Twitter Inc. just unveiled new measures that will make it easier for the company to identify and put a stop to those who frequently harass others. Its new safety-reporting system also simplifies the process enabling Twitter users to report “impersonation, self-harm and the sharing of private and confidential information.”
Twitter has learned the hard way that there’s a downside that comes with allowing almost anyone in the world to connect with almost anyone else. The social network has been at the forefront of the cyberbullying debate in recent years, rolling out changes in December that gave the company more leeway to police abuse. It brought that policy up-to-date Thursday, with all changes scheduled to be available to users in coming weeks.
Among the most recent changes are “new enforcement actions” Twitter will take to combat online trolls, meaning users who make inflammatory or threatening remarks solely for the sake of creating controversy. One of those actions centers on a contact-verification system whereby Twitter users whose services have been suspended temporarily will need to provide email addresses or phone numbers to restore service, the company told Ars Technica.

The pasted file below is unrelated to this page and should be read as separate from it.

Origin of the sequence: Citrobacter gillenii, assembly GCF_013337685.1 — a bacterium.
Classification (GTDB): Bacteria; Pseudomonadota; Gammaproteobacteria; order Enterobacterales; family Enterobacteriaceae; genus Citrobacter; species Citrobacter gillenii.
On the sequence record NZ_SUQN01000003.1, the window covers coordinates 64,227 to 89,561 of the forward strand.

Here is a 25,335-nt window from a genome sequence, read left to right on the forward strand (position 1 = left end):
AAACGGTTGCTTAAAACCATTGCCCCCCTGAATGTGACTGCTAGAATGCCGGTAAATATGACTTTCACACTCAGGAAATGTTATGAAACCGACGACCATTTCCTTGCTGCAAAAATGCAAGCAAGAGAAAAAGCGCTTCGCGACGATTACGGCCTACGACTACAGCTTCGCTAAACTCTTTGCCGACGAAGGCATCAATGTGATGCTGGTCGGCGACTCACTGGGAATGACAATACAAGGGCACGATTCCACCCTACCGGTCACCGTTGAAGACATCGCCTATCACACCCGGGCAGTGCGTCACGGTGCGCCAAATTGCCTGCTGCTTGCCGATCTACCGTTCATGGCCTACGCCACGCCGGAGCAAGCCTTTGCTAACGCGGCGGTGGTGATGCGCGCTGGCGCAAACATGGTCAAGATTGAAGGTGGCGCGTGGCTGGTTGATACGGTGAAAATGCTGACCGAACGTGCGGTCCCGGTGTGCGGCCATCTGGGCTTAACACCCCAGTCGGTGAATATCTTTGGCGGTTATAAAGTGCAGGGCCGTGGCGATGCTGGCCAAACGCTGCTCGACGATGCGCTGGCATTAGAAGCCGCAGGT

This action could be a major development in the fight against doxing, the harassment method used by anonymous parties to post personal information -- phone numbers, home addresses, employment records -- belonging to unwitting targets. At present, Twitter may suspend a doxer only to allow him or her back after a short timeout. In the future, though, the company will attempt to obtain identifying information about the user, which introduces new complications for hacking groups such as Anonymous and Lizard Squad.
Twitter also announced it has “tripled” the size of its safety staff since its statement about the company’s planned changes in December. Thursday’s update came about three weeks after the Verge posted a forum exchange between Twitter CEO Dick Costolo and his subordinates, in which he wrote, “We suck at dealing with abuse.”